The Garage

It’s not like there was an itinerary marking this event as a necessity, but every time I went to my grandparents’ house, there was one thing my cousins and I just had to do:

Sit in Grandpa’s garage. Whether we were sweaty and worn after a game of tag, dripping with chlorine after a dip in the pool, or waddling with full and happy bellies after lunch, we would migrate over to Grandpa’s garage.

What would we do? We would sit. We would sit on his John Deere and jerk at the wheel, envisioning ourselves as police officers on a high speed chase after the bad guys.

We would use it as our home base to gather and fabricate intricate plots to manipulate our parents into allow us just one more sleepover that weekend.

We would admire the his well used tools, knowing better than to touch them, but understanding he wouldn’t mind if we did; because he was laid back in that way and loved to see anyone willing to learn and work hard.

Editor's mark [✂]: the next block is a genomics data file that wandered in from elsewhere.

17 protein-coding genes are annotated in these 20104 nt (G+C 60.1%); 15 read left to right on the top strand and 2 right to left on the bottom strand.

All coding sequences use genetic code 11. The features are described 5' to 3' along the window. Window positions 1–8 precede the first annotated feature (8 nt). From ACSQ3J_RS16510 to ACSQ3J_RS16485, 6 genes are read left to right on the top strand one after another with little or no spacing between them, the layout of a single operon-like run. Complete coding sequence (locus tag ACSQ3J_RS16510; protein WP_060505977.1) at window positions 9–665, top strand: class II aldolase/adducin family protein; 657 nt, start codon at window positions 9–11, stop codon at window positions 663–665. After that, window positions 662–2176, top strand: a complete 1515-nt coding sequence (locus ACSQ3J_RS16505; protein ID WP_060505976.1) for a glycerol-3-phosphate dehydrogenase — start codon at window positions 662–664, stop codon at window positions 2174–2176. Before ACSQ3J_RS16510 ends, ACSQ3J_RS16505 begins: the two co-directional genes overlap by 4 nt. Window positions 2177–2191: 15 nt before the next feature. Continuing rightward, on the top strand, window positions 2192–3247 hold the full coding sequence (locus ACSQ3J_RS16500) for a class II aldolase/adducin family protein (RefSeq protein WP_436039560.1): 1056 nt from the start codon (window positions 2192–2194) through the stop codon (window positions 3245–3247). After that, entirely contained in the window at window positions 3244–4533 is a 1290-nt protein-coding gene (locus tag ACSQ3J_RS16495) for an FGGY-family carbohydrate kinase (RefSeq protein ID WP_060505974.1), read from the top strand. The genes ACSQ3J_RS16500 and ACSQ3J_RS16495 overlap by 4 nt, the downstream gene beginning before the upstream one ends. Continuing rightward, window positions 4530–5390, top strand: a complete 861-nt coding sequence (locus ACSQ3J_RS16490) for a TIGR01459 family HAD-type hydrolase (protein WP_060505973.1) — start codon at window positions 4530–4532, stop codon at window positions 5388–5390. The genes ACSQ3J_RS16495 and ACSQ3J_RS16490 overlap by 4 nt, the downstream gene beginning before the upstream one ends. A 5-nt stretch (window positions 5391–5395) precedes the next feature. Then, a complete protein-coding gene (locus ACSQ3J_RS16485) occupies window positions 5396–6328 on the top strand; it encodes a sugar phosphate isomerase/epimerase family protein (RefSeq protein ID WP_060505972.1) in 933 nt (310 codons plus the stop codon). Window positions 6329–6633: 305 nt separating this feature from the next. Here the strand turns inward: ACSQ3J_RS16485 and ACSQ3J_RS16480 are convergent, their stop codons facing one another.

We would sometimes just lean on the cars our grandpa was working on, admiring the way he had polished Uncle Steve’s old Thunderbird, and daydream about the day we would drive it, and one day that dream came true when Alex took it to prom.

It was our own little world boxed off from all adults and responsibility and reality, but every time we walked in, there was one part of the visit that remained routine: expressing our love of the smell.

It’s almost like it was this unspoken rule that as we pulled open the heavy white side door, one of us would say, “I love the smell of Grandpa’s garage,” and the rest of us would smile and nod.

The blend of Grandpa’s Joop cologne lingered with soft notes of gasoline and rubber and oil. It was the smell of hard work and familiarity, something so close to us because that mixture of smells boxed up what we knew to be our Grandpa.

That garage was his personal scent; and it had a lulling, hypnotic effect. Even the most sugar-buzzed candy-crazed kids on a summer vacation schedule subjected themselves to moments of silence as they entered, breathing in the familiar smell of Grandpa.


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